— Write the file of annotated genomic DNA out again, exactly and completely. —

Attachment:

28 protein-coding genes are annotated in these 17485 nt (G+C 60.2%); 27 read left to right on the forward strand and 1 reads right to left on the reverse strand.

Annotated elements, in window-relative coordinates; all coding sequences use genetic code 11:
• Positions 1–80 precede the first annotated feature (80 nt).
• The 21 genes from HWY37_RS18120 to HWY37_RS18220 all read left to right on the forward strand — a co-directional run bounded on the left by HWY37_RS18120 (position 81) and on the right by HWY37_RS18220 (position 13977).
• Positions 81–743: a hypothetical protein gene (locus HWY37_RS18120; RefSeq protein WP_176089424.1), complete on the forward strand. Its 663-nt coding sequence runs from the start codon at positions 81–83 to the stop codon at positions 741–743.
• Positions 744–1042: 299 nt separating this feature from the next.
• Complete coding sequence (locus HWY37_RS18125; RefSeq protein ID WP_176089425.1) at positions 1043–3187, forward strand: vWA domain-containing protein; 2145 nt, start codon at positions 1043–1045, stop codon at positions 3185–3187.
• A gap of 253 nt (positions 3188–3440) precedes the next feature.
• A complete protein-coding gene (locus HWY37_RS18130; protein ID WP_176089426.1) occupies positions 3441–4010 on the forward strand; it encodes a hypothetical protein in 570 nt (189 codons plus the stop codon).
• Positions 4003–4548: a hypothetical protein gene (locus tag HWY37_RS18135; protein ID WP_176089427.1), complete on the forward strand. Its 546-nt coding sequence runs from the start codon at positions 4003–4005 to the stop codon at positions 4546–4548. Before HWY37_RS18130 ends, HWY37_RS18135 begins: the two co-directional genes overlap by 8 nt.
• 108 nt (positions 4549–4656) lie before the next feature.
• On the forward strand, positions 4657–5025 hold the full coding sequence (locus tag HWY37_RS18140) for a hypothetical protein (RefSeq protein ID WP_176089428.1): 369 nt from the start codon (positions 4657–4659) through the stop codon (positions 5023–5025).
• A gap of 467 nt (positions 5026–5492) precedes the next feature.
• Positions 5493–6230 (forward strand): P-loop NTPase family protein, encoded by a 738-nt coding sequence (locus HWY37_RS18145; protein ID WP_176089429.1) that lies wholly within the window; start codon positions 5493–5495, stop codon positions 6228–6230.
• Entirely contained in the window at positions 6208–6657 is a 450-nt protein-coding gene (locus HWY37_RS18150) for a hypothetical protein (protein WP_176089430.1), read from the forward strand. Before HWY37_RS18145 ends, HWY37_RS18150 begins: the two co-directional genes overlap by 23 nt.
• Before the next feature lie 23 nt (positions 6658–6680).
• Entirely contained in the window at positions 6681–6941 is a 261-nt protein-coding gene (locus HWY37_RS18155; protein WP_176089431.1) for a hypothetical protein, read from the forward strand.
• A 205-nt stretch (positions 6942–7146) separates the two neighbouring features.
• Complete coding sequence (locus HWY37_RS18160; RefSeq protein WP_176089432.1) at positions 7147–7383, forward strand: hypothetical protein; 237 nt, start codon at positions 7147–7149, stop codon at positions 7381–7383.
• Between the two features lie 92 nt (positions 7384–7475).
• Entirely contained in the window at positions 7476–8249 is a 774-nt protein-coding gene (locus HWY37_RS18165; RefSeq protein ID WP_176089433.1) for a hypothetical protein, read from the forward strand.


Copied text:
28 protein-coding genes are annotated in these 17485 nt (G+C 60.2%); 27 read left to right on the forward strand and 1 reads right to left on the reverse strand.

Annotated elements, in window-relative coordinates; all coding sequences use genetic code 11:
• Positions 1–80 precede the first annotated feature (80 nt).
• The 21 genes from HWY37_RS18120 to HWY37_RS18220 all read left to right on the forward strand — a co-directional run bounded on the left by HWY37_RS18120 (position 81) and on the right by HWY37_RS18220 (position 13977).
• Positions 81–743: a hypothetical protein gene (locus HWY37_RS18120; RefSeq protein WP_176089424.1), complete on the forward strand. Its 663-nt coding sequence runs from the start codon at positions 81–83 to the stop codon at positions 741–743.
• Positions 744–1042: 299 nt separating this feature from the next.
• Complete coding sequence (locus HWY37_RS18125; RefSeq protein ID WP_176089425.1) at positions 1043–3187, forward strand: vWA domain-containing protein; 2145 nt, start codon at positions 1043–1045, stop codon at positions 3185–3187.
• A gap of 253 nt (positions 3188–3440) precedes the next feature.
• A complete protein-coding gene (locus HWY37_RS18130; protein ID WP_176089426.1) occupies positions 3441–4010 on the forward strand; it encodes a hypothetical protein in 570 nt (189 codons plus the stop codon).
• Positions 4003–4548: a hypothetical protein gene (locus tag HWY37_RS18135; protein ID WP_176089427.1), complete on the forward strand. Its 546-nt coding sequence runs from the start codon at positions 4003–4005 to the stop codon at positions 4546–4548. Before HWY37_RS18130 ends, HWY37_RS18135 begins: the two co-directional genes overlap by 8 nt.
• 108 nt (positions 4549–4656) lie before the next feature.
• On the forward strand, positions 4657–5025 hold the full coding sequence (locus tag HWY37_RS18140) for a hypothetical protein (RefSeq protein ID WP_176089428.1): 369 nt from the start codon (positions 4657–4659) through the stop codon (positions 5023–5025).
• A gap of 467 nt (positions 5026–5492) precedes the next feature.
• Positions 5493–6230 (forward strand): P-loop NTPase family protein, encoded by a 738-nt coding sequence (locus HWY37_RS18145; protein ID WP_176089429.1) that lies wholly within the window; start codon positions 5493–5495, stop codon positions 6228–6230.
• Entirely contained in the window at positions 6208–6657 is a 450-nt protein-coding gene (locus HWY37_RS18150) for a hypothetical protein (protein WP_176089430.1), read from the forward strand. Before HWY37_RS18145 ends, HWY37_RS18150 begins: the two co-directional genes overlap by 23 nt.
• Before the next feature lie 23 nt (positions 6658–6680).
• Entirely contained in the window at positions 6681–6941 is a 261-nt protein-coding gene (locus HWY37_RS18155; protein WP_176089431.1) for a hypothetical protein, read from the forward strand.
• A 205-nt stretch (positions 6942–7146) separates the two neighbouring features.
• Complete coding sequence (locus HWY37_RS18160; RefSeq protein WP_176089432.1) at positions 7147–7383, forward strand: hypothetical protein; 237 nt, start codon at positions 7147–7149, stop codon at positions 7381–7383.
• Between the two features lie 92 nt (positions 7384–7475).
• Entirely contained in the window at positions 7476–8249 is a 774-nt protein-coding gene (locus HWY37_RS18165; RefSeq protein ID WP_176089433.1) for a hypothetical protein, read from the forward strand.